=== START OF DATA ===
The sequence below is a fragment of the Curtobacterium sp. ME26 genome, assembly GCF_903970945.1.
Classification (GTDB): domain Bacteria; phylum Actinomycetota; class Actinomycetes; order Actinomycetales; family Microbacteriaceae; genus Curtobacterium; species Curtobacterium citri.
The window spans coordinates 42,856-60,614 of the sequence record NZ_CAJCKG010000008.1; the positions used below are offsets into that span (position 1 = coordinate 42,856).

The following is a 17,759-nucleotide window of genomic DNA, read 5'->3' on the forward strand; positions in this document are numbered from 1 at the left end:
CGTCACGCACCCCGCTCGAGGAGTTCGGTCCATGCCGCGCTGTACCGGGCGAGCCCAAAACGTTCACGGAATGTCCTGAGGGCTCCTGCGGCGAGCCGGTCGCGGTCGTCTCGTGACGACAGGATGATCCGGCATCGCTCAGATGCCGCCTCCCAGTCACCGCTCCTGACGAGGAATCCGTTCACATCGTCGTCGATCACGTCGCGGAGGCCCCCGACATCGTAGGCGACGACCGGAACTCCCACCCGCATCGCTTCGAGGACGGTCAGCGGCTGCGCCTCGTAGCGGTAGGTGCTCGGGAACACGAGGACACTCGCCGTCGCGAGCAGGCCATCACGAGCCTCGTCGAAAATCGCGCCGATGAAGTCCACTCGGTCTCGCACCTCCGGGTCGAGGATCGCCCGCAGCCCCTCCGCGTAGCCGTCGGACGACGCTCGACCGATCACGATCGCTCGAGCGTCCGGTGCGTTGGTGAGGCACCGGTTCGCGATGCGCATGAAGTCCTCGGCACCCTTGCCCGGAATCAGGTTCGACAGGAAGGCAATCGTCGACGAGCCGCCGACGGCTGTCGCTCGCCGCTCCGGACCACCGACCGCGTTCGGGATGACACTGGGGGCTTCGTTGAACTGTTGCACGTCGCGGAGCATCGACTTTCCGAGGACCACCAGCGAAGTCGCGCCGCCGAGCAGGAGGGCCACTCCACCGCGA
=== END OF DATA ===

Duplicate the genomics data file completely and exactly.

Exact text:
The sequence below is a fragment of the Curtobacterium sp. ME26 genome, assembly GCF_903970945.1.
Classification (GTDB): domain Bacteria; phylum Actinomycetota; class Actinomycetes; order Actinomycetales; family Microbacteriaceae; genus Curtobacterium; species Curtobacterium citri.
The window spans coordinates 42,856-60,614 of the sequence record NZ_CAJCKG010000008.1; the positions used below are offsets into that span (position 1 = coordinate 42,856).

The following is a 17,759-nucleotide window of genomic DNA, read 5'->3' on the forward strand; positions in this document are numbered from 1 at the left end:
CGTCACGCACCCCGCTCGAGGAGTTCGGTCCATGCCGCGCTGTACCGGGCGAGCCCAAAACGTTCACGGAATGTCCTGAGGGCTCCTGCGGCGAGCCGGTCGCGGTCGTCTCGTGACGACAGGATGATCCGGCATCGCTCAGATGCCGCCTCCCAGTCACCGCTCCTGACGAGGAATCCGTTCACATCGTCGTCGATCACGTCGCGGAGGCCCCCGACATCGTAGGCGACGACCGGAACTCCCACCCGCATCGCTTCGAGGACGGTCAGCGGCTGCGCCTCGTAGCGGTAGGTGCTCGGGAACACGAGGACACTCGCCGTCGCGAGCAGGCCATCACGAGCCTCGTCGAAAATCGCGCCGATGAAGTCCACTCGGTCTCGCACCTCCGGGTCGAGGATCGCCCGCAGCCCCTCCGCGTAGCCGTCGGACGACGCTCGACCGATCACGATCGCTCGAGCGTCCGGTGCGTTGGTGAGGCACCGGTTCGCGATGCGCATGAAGTCCTCGGCACCCTTGCCCGGAATCAGGTTCGACAGGAAGGCAATCGTCGACGAGCCGCCGACGGCTGTCGCTCGCCGCTCCGGACCACCGACCGCGTTCGGGATGACACTGGGGGCTTCGTTGAACTGTTGCACGTCGCGGAGCATCGACTTTCCGAGGACCACCAGCGAAGTCGCGCCGCCGAGCAGGAGGGCCACTCCACCGCGA